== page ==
In Defense of the Lone Arranger

The late Jerry Garcia, while recuperating in the hospital from a nasty car wreck that killed one of his friends, debated the merits of working alone artistically,
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The late Jerry Garcia, while recuperating in the hospital from a nasty car wreck that killed one of his friends, debated the merits of working alone artistically, as compared with working in a group. His conclusion was that working in a group is the way to go, and that when people interact with each other, things often happen that surpass what an individual can do alone. Garcia's career makes a strong case for his argument.

In large part, I agree with his assessment. But I differ with him in that I don't think working in a group goes beyond where an individual can go; it simply goes different places. I feel that working alone as an artist has been unfairly criticized by many people as self-indulgent and lacking the balance in perspective that comes from having outside input. Indeed, much of the world's greatest art has been produced by one person working alone. Working alone allows for deep, considered exploration of an interior world and maintains a purity of vision.

When I work alone, especially in the studio, it is often a meditative process that feels like sculpting, as I shape one detail at a time, working toward a big picture that only I can envision. The pace can be extremely slow, and that's generally fine with me. Working alone, I have the freedom to wander, unrestricted, in any direction. I can pursue a specific idea, meander all about the musical countryside, mix the two approaches, and even try both at once — if I can figure out how to do it.

Some artists, like Frank Zappa, choose to record alone because they don't want to compromise, accede to anyone else's wishes, or deal with other people's personalities. As misanthropic as that might sound, it is completely understandable to anyone who has endured the expected, yet remarkably stupid, band squabbles.

Lest you think that all I want to do is sit alone in a windowless room with a bunch of computers, please understand that I love collaboration and playing in bands, and I think that all of the criticisms about an artist working alone are valid; it is very easy to putter around and not complete anything when working alone, and it is equally easy to overedit until all the life is drained from a piece. You might accept something that isn't all that good because you want to think that it's good. I agree that all those dangers are present.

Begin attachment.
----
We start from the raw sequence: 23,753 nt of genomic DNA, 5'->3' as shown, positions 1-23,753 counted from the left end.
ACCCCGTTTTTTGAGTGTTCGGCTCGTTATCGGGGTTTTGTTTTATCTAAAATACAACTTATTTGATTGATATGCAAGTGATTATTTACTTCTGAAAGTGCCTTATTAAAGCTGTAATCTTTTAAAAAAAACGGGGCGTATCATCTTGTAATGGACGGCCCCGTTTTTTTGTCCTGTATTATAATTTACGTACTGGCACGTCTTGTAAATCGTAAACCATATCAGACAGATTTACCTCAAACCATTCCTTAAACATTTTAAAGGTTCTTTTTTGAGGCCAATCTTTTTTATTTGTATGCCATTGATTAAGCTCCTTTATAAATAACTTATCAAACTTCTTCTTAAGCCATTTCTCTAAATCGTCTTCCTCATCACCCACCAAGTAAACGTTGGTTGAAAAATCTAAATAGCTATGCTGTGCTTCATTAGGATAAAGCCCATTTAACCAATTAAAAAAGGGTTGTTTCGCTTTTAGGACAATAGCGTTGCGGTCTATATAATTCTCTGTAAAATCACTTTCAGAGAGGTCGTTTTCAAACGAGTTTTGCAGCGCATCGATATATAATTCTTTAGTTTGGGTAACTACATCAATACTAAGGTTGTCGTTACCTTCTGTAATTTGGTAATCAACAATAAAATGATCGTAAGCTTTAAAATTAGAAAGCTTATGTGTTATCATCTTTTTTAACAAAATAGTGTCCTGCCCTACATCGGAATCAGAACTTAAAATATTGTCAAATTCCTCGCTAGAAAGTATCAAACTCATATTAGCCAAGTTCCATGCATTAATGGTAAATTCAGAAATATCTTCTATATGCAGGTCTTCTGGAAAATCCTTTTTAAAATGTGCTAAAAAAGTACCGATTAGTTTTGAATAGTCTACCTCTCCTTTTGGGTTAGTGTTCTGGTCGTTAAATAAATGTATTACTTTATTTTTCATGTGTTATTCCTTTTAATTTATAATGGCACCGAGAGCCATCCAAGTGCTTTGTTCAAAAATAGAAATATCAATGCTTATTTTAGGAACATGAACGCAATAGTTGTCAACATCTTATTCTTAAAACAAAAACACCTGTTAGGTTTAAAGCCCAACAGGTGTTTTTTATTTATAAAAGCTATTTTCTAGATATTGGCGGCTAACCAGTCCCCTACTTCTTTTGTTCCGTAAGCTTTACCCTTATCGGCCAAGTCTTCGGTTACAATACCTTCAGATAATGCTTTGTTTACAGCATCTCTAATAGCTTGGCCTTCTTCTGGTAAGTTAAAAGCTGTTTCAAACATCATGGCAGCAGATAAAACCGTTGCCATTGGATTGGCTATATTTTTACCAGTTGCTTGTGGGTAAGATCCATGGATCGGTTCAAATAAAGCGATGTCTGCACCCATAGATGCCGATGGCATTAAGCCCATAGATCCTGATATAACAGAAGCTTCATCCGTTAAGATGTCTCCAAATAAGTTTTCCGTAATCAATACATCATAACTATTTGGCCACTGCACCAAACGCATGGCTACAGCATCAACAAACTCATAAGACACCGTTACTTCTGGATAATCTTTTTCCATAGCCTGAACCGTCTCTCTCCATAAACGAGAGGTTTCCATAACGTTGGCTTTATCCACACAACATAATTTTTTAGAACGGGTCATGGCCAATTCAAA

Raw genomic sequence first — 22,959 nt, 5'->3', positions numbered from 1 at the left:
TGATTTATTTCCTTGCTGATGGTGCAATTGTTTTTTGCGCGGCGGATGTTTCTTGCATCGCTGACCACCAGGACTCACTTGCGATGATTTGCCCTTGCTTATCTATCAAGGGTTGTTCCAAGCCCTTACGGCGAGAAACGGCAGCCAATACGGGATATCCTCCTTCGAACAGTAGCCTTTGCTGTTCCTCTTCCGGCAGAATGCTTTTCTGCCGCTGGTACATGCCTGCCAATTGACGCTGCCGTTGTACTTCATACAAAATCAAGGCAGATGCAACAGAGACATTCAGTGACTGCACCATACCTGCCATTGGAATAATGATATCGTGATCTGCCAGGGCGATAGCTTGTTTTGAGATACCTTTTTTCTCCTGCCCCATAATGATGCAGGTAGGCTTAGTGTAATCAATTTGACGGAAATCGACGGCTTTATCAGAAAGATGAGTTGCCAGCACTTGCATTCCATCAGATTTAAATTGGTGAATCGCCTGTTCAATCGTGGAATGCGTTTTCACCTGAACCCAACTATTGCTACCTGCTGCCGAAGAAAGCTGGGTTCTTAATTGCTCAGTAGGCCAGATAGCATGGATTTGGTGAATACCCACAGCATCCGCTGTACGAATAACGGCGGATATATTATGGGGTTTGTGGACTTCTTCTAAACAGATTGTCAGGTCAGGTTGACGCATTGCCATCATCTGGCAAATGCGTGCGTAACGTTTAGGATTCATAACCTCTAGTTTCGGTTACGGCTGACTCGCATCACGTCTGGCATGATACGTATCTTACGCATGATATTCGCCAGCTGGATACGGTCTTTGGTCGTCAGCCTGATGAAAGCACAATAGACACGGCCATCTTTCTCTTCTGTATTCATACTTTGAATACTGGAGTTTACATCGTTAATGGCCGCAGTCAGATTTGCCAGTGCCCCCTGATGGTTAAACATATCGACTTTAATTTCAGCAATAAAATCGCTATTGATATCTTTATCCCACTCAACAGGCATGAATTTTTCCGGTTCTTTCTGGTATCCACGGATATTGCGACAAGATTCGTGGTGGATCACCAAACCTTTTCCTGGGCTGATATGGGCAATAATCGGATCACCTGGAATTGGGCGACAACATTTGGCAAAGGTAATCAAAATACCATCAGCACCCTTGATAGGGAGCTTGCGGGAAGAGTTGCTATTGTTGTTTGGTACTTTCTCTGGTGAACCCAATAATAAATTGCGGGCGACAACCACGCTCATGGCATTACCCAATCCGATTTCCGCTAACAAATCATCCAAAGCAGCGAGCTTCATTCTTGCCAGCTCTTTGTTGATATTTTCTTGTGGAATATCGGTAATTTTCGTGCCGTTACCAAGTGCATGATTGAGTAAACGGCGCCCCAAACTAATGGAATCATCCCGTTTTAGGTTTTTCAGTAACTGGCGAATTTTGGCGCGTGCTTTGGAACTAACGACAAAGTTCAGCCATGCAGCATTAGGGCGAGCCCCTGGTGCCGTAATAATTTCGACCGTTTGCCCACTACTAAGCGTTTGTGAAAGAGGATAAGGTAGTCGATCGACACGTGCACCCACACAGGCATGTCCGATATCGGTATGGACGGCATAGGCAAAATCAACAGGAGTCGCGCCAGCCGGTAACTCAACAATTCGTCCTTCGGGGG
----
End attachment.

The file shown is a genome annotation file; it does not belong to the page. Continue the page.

I don't agree, however, with the assertions that one can always go to a better place in collaboration, and that working solo rarely produces excellent, fully realized, and balanced work. Some creative pursuits, such as portrait painting and sound design, don't lend themselves as readily to collaboration as music does. There are always those artists that find ways to work with others on such things, but in many ways, those types of works often come out better when created by one person.

There comes a time when I want to take what I've created out of my little world and see how people respond to it. If I'm creating single-handedly, though, I rarely share anything that is unfinished. While I am creating it, it is only mine. When it is complete, it becomes the world's.

Does that seem self-indulgent? Perhaps, but so is a hot fudge sundae. I work by myself on a much more regular basis than I eat hot fudge sundaes, yet I gain no more weight than when working in collaboration. On the other hand, eating hot fudge sundaes has never resulted in my tearing out my hair.

The point here is that determining when a work is complete or, more practically, when it has reached an acceptable degree of completion, is not subject to pressure from others or influenced by their agendas. Sometimes the input of others can bring useful alternative viewpoints; other times it can result in decisions that may be regretted in the long run.

I am not here to bury the idea of working by oneself, but to praise it. I don't, however, praise it over and above collaboration. Perhaps I'll write in favor of collaboration in another column.

Larry the Ois accustomed to spending hours alone in windowless rooms, during which time he fondles a small gold ring and mutters "My Precious!" a lot.